How discrimination, class, and gender intersect to affect Black Americans’ well-being

TeKisha Rice and Brian Ogolsky
TeKisha Rice and Brian Ogolsky

Black Americans experience racial discrimination as a chronic stressor that influences their quality of life. But it exists in conjunction with other social factors that may modify the impact in various ways. A new study from the University of Illinois Urbana-Champaign explores how discrimination, gender, and social class affect individual well-being and relationship quality for Black Americans.

“It’s well documented that discrimination negatively impacts individual quality of life, but research on how it affects relationships is mixed. Some studies find it has a negative effect, others that it has no effect, and some even find a positive effect, such as more partner support. We were interested in how intersecting dimensions of sexism and classism could provide more insights,” said lead author TeKisha Rice, now an assistant professor at Virginia Tech. Rice conducted the research as a doctoral student at the U. of I. Brian Ogolsky, professor in the Department of Human Development and Family Studies, part of the College of Agricultural, Consumer and Environmental Sciences (ACES) at U. of I., is a co-author on the paper, which is published in the Journal of Family Psychology.

Rice and Ogolsky found that racial discrimination and financial strain were associated with lower levels of psychological well-being. However, the anticipated interaction between factors varied by gender.

“We found that among women who had higher levels of financial strain, racial discrimination predicted lower levels of quality of life, but this association did not show up for men in the study,” Rice said. “There is a gender dynamic in the way discrimination affects psychological and relational well-being. This aligns with other research indicating that Black women, in particular, may take on more of the emotional labor of their relationships.”

The researchers used data from the Survey of Midlife in the United States (MIDUS), a large-scale, longitudinal study that measures health and psychological well-being in individuals across the U.S. They included respondents who identified as Black or African American, and who were married or cohabitating. Participants ranged from 27 to 83 years old, with an average age of 53, and all were in heterosexual relationships.

The findings also speak to the potential resilience of Black individuals in the face of discrimination, the researchers said.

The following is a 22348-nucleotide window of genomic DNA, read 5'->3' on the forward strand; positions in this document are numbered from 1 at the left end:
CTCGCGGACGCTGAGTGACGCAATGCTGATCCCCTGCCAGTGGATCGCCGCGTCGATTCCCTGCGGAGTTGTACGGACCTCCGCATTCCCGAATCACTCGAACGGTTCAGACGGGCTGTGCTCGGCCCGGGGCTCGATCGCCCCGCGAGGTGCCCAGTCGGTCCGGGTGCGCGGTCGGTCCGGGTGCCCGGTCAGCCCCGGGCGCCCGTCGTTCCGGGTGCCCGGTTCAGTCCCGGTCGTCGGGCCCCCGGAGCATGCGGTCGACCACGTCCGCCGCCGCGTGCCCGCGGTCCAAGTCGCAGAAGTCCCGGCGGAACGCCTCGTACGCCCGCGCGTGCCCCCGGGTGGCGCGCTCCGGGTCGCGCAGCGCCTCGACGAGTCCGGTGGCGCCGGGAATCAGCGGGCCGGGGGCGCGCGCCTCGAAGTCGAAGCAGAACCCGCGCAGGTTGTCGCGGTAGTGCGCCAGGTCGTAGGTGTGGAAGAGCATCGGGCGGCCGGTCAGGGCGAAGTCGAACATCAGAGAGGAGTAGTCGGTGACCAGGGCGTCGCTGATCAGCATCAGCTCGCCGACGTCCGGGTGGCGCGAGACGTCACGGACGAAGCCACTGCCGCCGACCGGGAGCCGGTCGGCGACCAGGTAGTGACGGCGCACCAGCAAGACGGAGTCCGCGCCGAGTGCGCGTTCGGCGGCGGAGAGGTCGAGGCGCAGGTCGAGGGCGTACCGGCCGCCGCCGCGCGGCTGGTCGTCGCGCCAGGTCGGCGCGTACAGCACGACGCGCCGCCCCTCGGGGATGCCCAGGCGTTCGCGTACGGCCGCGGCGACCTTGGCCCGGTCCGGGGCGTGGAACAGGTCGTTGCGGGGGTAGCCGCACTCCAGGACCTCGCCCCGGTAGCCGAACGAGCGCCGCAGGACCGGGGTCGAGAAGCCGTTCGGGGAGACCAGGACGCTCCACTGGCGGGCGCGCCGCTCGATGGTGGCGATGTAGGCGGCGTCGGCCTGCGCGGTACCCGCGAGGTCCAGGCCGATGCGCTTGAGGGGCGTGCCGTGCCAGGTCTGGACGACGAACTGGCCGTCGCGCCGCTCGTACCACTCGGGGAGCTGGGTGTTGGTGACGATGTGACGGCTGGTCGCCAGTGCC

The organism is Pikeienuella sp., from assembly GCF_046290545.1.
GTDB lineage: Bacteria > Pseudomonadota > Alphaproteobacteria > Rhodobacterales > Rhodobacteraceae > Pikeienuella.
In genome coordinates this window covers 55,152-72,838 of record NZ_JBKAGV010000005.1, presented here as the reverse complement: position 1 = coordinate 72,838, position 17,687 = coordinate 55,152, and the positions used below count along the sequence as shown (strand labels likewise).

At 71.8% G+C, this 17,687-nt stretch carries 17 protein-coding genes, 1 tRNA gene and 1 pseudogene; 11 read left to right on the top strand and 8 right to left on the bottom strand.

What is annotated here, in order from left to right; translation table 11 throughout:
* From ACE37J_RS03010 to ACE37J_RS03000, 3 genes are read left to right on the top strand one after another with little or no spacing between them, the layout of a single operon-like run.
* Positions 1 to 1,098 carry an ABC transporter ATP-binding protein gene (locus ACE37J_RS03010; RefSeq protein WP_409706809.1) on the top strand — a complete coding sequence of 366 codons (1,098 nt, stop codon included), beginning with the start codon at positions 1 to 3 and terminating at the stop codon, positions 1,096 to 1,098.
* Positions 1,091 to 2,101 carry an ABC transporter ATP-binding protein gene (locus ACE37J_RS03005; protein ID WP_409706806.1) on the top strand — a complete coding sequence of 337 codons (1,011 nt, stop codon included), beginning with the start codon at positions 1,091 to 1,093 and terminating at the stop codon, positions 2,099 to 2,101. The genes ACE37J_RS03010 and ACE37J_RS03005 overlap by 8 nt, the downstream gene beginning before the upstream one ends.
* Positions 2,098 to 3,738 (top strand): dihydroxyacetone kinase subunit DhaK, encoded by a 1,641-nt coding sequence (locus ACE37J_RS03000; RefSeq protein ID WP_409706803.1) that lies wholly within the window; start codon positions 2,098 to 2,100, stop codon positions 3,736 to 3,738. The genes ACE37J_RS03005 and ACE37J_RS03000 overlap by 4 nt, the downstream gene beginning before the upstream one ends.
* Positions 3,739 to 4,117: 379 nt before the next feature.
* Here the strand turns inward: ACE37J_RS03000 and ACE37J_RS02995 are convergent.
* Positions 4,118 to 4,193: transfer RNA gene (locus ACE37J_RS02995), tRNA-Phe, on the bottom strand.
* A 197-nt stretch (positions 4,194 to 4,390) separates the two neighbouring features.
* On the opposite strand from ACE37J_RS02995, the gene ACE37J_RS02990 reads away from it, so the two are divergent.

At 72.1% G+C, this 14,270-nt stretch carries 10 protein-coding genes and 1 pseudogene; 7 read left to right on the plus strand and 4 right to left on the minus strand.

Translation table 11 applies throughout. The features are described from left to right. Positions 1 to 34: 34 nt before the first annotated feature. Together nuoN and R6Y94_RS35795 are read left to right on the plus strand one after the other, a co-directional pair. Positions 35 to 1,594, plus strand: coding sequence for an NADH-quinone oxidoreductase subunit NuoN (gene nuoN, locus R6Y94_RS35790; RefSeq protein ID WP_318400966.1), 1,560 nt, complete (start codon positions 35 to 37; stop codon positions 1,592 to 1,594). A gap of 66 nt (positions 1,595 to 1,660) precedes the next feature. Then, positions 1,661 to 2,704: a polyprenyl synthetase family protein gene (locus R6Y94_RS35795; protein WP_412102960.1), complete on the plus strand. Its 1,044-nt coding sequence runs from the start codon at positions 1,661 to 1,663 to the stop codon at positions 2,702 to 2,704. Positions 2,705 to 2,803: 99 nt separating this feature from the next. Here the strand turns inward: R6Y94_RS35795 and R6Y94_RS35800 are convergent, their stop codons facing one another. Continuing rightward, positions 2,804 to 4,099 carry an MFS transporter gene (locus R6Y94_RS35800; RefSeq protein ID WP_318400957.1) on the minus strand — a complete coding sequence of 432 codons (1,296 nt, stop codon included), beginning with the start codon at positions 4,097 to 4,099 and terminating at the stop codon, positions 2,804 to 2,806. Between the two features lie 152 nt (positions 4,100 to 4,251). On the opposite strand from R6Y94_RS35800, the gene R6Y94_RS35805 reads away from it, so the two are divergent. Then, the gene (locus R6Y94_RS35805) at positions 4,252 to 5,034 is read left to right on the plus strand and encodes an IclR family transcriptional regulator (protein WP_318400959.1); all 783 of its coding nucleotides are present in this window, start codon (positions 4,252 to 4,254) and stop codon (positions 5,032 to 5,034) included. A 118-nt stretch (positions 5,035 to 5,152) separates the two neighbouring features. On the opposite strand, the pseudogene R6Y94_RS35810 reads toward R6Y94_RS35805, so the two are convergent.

“One of the theories we use to understand the results is the Mundane Extreme Environmental Stress (MEES) model, which states that racial discrimination is mundane because it is common, but also extreme because of the negative impact that it can have on people's lives,” Rice noted. “As people get older, the way they respond to discrimination may be different. Perhaps they have gotten used to ignoring it, or they have effective coping mechanisms in place already.”

This can help explain the non-significant findings for Black men in this dataset, which had a large proportion of middle-aged respondents.

In addition, there are different types and levels of discrimination, Ogolsky added. “A single, major discriminatory event could influence well-being differently than low-level chronic discrimination. We need to think about these events with a fine-toothed comb, looking at both frequency and salience of discrimination.”  

As the MEES theory indicates, Black Americans may come to expect discrimination as a part of life. But the chronic stress of financial strain might be felt in material ways that impact relationship experiences.

“For example, a couple may have to talk about bills and figure out how to ration expenses. It’s not that financial strain is more negative than discrimination, but it may be felt more directly on a day-to-day basis,” Ogolsky stated.

Future studies should explore the gender differences in how Black Americans are navigating or experiencing racial discrimination. For practitioners who work with couples, it’s important to be attentive to how each partner might be responding differently to discrimination and the ways it can generate potential distress, the researchers concluded. 

The paper, “Discrimination, Gender, and Class: An Intersectional Investigation of Black Americans’ Personal and Relational Well-Being,” is published in the Journal of Family Psychology [DOI: 10.1037/fam0001173].  

This research was completed as a part of the first author’s dissertation, funded by the National Science Foundation Graduate Research Fellowship Program (Grant No. DGE -1144245).



Story Source(s)